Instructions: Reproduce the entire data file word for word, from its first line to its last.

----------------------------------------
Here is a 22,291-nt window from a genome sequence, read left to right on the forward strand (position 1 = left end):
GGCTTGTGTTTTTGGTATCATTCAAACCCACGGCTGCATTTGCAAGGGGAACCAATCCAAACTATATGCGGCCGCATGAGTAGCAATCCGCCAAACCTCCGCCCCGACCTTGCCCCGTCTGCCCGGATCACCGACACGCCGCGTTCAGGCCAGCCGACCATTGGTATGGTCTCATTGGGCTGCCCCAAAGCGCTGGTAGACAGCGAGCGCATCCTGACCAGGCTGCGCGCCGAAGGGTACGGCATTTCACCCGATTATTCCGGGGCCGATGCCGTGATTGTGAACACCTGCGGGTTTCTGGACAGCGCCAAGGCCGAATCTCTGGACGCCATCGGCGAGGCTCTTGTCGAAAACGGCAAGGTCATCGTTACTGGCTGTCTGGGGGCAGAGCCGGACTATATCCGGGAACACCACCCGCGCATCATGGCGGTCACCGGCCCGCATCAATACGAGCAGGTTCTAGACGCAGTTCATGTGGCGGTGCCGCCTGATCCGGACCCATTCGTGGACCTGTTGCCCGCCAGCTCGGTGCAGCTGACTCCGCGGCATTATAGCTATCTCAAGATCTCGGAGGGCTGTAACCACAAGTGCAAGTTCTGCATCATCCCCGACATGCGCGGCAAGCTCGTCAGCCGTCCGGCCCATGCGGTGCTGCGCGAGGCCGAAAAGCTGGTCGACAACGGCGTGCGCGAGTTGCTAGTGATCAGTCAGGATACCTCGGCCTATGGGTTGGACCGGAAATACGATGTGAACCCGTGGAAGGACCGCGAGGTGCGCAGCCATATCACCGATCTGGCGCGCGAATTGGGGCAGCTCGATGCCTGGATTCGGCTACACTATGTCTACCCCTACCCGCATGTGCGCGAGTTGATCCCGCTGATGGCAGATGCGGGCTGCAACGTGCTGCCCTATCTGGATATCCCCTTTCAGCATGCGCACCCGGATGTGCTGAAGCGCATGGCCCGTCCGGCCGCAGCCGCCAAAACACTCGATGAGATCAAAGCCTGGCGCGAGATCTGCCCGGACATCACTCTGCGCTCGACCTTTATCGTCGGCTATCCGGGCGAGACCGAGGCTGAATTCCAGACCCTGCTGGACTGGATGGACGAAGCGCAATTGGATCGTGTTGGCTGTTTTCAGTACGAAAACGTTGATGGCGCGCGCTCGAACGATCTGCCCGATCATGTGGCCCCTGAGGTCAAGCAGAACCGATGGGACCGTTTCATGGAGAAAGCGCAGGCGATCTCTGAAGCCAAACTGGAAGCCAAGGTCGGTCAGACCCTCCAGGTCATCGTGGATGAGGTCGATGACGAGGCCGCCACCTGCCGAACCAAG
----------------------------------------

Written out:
Here is a 22,291-nt window from a genome sequence, read left to right on the forward strand (position 1 = left end):
GGCTTGTGTTTTTGGTATCATTCAAACCCACGGCTGCATTTGCAAGGGGAACCAATCCAAACTATATGCGGCCGCATGAGTAGCAATCCGCCAAACCTCCGCCCCGACCTTGCCCCGTCTGCCCGGATCACCGACACGCCGCGTTCAGGCCAGCCGACCATTGGTATGGTCTCATTGGGCTGCCCCAAAGCGCTGGTAGACAGCGAGCGCATCCTGACCAGGCTGCGCGCCGAAGGGTACGGCATTTCACCCGATTATTCCGGGGCCGATGCCGTGATTGTGAACACCTGCGGGTTTCTGGACAGCGCCAAGGCCGAATCTCTGGACGCCATCGGCGAGGCTCTTGTCGAAAACGGCAAGGTCATCGTTACTGGCTGTCTGGGGGCAGAGCCGGACTATATCCGGGAACACCACCCGCGCATCATGGCGGTCACCGGCCCGCATCAATACGAGCAGGTTCTAGACGCAGTTCATGTGGCGGTGCCGCCTGATCCGGACCCATTCGTGGACCTGTTGCCCGCCAGCTCGGTGCAGCTGACTCCGCGGCATTATAGCTATCTCAAGATCTCGGAGGGCTGTAACCACAAGTGCAAGTTCTGCATCATCCCCGACATGCGCGGCAAGCTCGTCAGCCGTCCGGCCCATGCGGTGCTGCGCGAGGCCGAAAAGCTGGTCGACAACGGCGTGCGCGAGTTGCTAGTGATCAGTCAGGATACCTCGGCCTATGGGTTGGACCGGAAATACGATGTGAACCCGTGGAAGGACCGCGAGGTGCGCAGCCATATCACCGATCTGGCGCGCGAATTGGGGCAGCTCGATGCCTGGATTCGGCTACACTATGTCTACCCCTACCCGCATGTGCGCGAGTTGATCCCGCTGATGGCAGATGCGGGCTGCAACGTGCTGCCCTATCTGGATATCCCCTTTCAGCATGCGCACCCGGATGTGCTGAAGCGCATGGCCCGTCCGGCCGCAGCCGCCAAAACACTCGATGAGATCAAAGCCTGGCGCGAGATCTGCCCGGACATCACTCTGCGCTCGACCTTTATCGTCGGCTATCCGGGCGAGACCGAGGCTGAATTCCAGACCCTGCTGGACTGGATGGACGAAGCGCAATTGGATCGTGTTGGCTGTTTTCAGTACGAAAACGTTGATGGCGCGCGCTCGAACGATCTGCCCGATCATGTGGCCCCTGAGGTCAAGCAGAACCGATGGGACCGTTTCATGGAGAAAGCGCAGGCGATCTCTGAAGCCAAACTGGAAGCCAAGGTCGGTCAGACCCTCCAGGTCATCGTGGATGAGGTCGATGACGAGGCCGCCACCTGCCGAACCAAG